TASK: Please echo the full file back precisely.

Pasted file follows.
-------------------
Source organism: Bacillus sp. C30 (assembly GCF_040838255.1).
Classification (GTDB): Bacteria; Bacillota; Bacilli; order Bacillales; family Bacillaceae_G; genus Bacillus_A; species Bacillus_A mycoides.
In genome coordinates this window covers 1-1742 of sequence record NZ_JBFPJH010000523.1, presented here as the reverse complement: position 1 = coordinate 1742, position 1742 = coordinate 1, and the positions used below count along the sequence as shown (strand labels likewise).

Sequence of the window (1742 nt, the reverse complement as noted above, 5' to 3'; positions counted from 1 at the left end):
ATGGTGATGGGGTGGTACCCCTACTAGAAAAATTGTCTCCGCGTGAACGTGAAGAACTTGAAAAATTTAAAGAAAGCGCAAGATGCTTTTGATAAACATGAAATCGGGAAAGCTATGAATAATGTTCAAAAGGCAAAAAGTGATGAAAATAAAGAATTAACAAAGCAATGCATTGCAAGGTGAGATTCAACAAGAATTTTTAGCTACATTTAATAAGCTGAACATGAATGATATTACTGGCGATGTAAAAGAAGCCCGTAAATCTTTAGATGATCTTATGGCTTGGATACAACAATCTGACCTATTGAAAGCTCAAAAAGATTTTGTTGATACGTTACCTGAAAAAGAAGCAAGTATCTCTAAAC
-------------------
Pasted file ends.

Source organism: Bacillus sp. C30 (assembly GCF_040838255.1).
Classification (GTDB): Bacteria; Bacillota; Bacilli; order Bacillales; family Bacillaceae_G; genus Bacillus_A; species Bacillus_A mycoides.
In genome coordinates this window covers 1-1742 of sequence record NZ_JBFPJH010000523.1, presented here as the reverse complement: position 1 = coordinate 1742, position 1742 = coordinate 1, and the positions used below count along the sequence as shown (strand labels likewise).

Sequence of the window (1742 nt, the reverse complement as noted above, 5' to 3'; positions counted from 1 at the left end):
ATGGTGATGGGGTGGTACCCCTACTAGAAAAATTGTCTCCGCGTGAACGTGAAGAACTTGAAAAATTTAAAGAAAGCGCAAGATGCTTTTGATAAACATGAAATCGGGAAAGCTATGAATAATGTTCAAAAGGCAAAAAGTGATGAAAATAAAGAATTAACAAAGCAATGCATTGCAAGGTGAGATTCAACAAGAATTTTTAGCTACATTTAATAAGCTGAACATGAATGATATTACTGGCGATGTAAAAGAAGCCCGTAAATCTTTAGATGATCTTATGGCTTGGATACAACAATCTGACCTATTGAAAGCTCAAAAAGATTTTGTTGATACGTTACCTGAAAAAGAAGCAAGTATCTCTAAAC